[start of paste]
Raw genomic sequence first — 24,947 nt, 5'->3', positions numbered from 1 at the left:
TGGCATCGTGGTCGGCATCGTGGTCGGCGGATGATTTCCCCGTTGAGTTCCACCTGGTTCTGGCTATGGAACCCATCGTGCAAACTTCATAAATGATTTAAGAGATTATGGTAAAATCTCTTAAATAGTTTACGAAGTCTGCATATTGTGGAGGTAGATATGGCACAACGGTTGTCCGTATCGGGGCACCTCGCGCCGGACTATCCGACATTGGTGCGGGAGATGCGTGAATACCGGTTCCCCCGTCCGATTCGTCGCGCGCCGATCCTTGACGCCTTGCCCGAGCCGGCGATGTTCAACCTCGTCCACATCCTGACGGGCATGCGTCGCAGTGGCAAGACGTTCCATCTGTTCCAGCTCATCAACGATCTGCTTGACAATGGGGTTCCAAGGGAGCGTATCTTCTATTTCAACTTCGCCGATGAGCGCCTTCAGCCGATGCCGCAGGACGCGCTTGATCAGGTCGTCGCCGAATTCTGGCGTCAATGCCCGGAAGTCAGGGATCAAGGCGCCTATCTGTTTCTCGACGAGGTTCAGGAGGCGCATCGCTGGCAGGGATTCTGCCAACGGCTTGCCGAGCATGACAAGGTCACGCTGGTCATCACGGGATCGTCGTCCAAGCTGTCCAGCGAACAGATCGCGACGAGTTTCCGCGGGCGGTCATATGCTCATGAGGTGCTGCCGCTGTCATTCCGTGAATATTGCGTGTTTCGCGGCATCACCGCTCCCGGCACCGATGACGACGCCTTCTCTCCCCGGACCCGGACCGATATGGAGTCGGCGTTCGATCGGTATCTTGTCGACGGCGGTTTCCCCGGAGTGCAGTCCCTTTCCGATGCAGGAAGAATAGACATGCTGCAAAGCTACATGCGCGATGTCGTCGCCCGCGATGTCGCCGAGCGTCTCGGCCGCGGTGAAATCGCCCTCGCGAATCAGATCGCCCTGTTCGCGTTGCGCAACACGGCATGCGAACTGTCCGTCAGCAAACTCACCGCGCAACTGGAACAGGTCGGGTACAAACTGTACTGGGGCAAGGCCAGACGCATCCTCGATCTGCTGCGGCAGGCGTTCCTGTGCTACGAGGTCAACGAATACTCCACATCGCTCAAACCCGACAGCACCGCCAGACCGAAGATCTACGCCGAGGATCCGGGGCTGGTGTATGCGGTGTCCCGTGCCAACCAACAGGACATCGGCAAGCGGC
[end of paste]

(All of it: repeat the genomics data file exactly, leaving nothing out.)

Raw genomic sequence first — 24,947 nt, 5'->3', positions numbered from 1 at the left:
TGGCATCGTGGTCGGCATCGTGGTCGGCGGATGATTTCCCCGTTGAGTTCCACCTGGTTCTGGCTATGGAACCCATCGTGCAAACTTCATAAATGATTTAAGAGATTATGGTAAAATCTCTTAAATAGTTTACGAAGTCTGCATATTGTGGAGGTAGATATGGCACAACGGTTGTCCGTATCGGGGCACCTCGCGCCGGACTATCCGACATTGGTGCGGGAGATGCGTGAATACCGGTTCCCCCGTCCGATTCGTCGCGCGCCGATCCTTGACGCCTTGCCCGAGCCGGCGATGTTCAACCTCGTCCACATCCTGACGGGCATGCGTCGCAGTGGCAAGACGTTCCATCTGTTCCAGCTCATCAACGATCTGCTTGACAATGGGGTTCCAAGGGAGCGTATCTTCTATTTCAACTTCGCCGATGAGCGCCTTCAGCCGATGCCGCAGGACGCGCTTGATCAGGTCGTCGCCGAATTCTGGCGTCAATGCCCGGAAGTCAGGGATCAAGGCGCCTATCTGTTTCTCGACGAGGTTCAGGAGGCGCATCGCTGGCAGGGATTCTGCCAACGGCTTGCCGAGCATGACAAGGTCACGCTGGTCATCACGGGATCGTCGTCCAAGCTGTCCAGCGAACAGATCGCGACGAGTTTCCGCGGGCGGTCATATGCTCATGAGGTGCTGCCGCTGTCATTCCGTGAATATTGCGTGTTTCGCGGCATCACCGCTCCCGGCACCGATGACGACGCCTTCTCTCCCCGGACCCGGACCGATATGGAGTCGGCGTTCGATCGGTATCTTGTCGACGGCGGTTTCCCCGGAGTGCAGTCCCTTTCCGATGCAGGAAGAATAGACATGCTGCAAAGCTACATGCGCGATGTCGTCGCCCGCGATGTCGCCGAGCGTCTCGGCCGCGGTGAAATCGCCCTCGCGAATCAGATCGCCCTGTTCGCGTTGCGCAACACGGCATGCGAACTGTCCGTCAGCAAACTCACCGCGCAACTGGAACAGGTCGGGTACAAACTGTACTGGGGCAAGGCCAGACGCATCCTCGATCTGCTGCGGCAGGCGTTCCTGTGCTACGAGGTCAACGAATACTCCACATCGCTCAAACCCGACAGCACCGCCAGACCGAAGATCTACGCCGAGGATCCGGGGCTGGTGTATGCGGTGTCCCGTGCCAACCAACAGGACATCGGCAAGCGGC